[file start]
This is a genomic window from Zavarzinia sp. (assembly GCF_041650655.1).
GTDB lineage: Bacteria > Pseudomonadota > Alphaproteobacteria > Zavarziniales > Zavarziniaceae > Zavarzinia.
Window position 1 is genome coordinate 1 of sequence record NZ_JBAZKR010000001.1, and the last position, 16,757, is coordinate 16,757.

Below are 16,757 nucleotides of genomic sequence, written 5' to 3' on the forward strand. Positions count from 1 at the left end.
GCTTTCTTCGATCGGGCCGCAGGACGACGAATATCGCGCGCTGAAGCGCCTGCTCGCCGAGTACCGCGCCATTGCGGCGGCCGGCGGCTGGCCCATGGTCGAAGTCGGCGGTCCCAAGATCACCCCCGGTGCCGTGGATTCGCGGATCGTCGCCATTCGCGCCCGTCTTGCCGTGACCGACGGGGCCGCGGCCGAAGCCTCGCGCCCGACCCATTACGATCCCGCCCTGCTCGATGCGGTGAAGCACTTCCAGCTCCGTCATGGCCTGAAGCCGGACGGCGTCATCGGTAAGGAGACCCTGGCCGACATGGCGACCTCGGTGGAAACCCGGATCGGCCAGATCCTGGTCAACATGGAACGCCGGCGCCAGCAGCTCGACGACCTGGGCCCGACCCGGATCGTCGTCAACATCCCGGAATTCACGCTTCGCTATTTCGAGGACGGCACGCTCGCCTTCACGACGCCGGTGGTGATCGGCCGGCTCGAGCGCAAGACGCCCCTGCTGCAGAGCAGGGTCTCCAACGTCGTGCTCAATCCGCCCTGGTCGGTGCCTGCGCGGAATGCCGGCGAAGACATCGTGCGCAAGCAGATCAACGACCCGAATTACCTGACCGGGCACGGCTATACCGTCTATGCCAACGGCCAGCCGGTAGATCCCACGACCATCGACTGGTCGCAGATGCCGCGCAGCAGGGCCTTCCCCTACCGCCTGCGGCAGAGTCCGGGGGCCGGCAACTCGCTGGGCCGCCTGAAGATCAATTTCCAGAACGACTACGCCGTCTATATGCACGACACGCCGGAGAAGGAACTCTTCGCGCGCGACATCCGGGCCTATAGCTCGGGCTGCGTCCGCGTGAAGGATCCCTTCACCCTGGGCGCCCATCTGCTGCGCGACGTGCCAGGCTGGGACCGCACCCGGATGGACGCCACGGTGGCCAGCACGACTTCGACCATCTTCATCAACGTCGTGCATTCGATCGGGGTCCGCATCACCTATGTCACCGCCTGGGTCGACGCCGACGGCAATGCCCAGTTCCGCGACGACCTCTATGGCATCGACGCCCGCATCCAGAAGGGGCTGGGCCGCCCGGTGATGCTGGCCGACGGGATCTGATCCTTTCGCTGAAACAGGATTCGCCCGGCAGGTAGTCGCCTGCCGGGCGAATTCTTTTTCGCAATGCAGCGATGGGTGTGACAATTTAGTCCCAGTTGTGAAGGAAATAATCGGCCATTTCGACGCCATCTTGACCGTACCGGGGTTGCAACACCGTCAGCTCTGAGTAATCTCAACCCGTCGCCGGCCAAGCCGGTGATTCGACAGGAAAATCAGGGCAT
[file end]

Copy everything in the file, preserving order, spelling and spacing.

This is a genomic window from Zavarzinia sp. (assembly GCF_041650655.1).
GTDB lineage: Bacteria > Pseudomonadota > Alphaproteobacteria > Zavarziniales > Zavarziniaceae > Zavarzinia.
Window position 1 is genome coordinate 1 of sequence record NZ_JBAZKR010000001.1, and the last position, 16,757, is coordinate 16,757.

Below are 16,757 nucleotides of genomic sequence, written 5' to 3' on the forward strand. Positions count from 1 at the left end.
GCTTTCTTCGATCGGGCCGCAGGACGACGAATATCGCGCGCTGAAGCGCCTGCTCGCCGAGTACCGCGCCATTGCGGCGGCCGGCGGCTGGCCCATGGTCGAAGTCGGCGGTCCCAAGATCACCCCCGGTGCCGTGGATTCGCGGATCGTCGCCATTCGCGCCCGTCTTGCCGTGACCGACGGGGCCGCGGCCGAAGCCTCGCGCCCGACCCATTACGATCCCGCCCTGCTCGATGCGGTGAAGCACTTCCAGCTCCGTCATGGCCTGAAGCCGGACGGCGTCATCGGTAAGGAGACCCTGGCCGACATGGCGACCTCGGTGGAAACCCGGATCGGCCAGATCCTGGTCAACATGGAACGCCGGCGCCAGCAGCTCGACGACCTGGGCCCGACCCGGATCGTCGTCAACATCCCGGAATTCACGCTTCGCTATTTCGAGGACGGCACGCTCGCCTTCACGACGCCGGTGGTGATCGGCCGGCTCGAGCGCAAGACGCCCCTGCTGCAGAGCAGGGTCTCCAACGTCGTGCTCAATCCGCCCTGGTCGGTGCCTGCGCGGAATGCCGGCGAAGACATCGTGCGCAAGCAGATCAACGACCCGAATTACCTGACCGGGCACGGCTATACCGTCTATGCCAACGGCCAGCCGGTAGATCCCACGACCATCGACTGGTCGCAGATGCCGCGCAGCAGGGCCTTCCCCTACCGCCTGCGGCAGAGTCCGGGGGCCGGCAACTCGCTGGGCCGCCTGAAGATCAATTTCCAGAACGACTACGCCGTCTATATGCACGACACGCCGGAGAAGGAACTCTTCGCGCGCGACATCCGGGCCTATAGCTCGGGCTGCGTCCGCGTGAAGGATCCCTTCACCCTGGGCGCCCATCTGCTGCGCGACGTGCCAGGCTGGGACCGCACCCGGATGGACGCCACGGTGGCCAGCACGACTTCGACCATCTTCATCAACGTCGTGCATTCGATCGGGGTCCGCATCACCTATGTCACCGCCTGGGTCGACGCCGACGGCAATGCCCAGTTCCGCGACGACCTCTATGGCATCGACGCCCGCATCCAGAAGGGGCTGGGCCGCCCGGTGATGCTGGCCGACGGGATCTGATCCTTTCGCTGAAACAGGATTCGCCCGGCAGGTAGTCGCCTGCCGGGCGAATTCTTTTTCGCAATGCAGCGATGGGTGTGACAATTTAGTCCCAGTTGTGAAGGAAATAATCGGCCATTTCGACGCCATCTTGACCGTACCGGGGTTGCAACACCGTCAGCTCTGAGTAATCTCAACCCGTCGCCGGCCAAGCCGGTGATTCGACAGGAAAATCAGGGCAT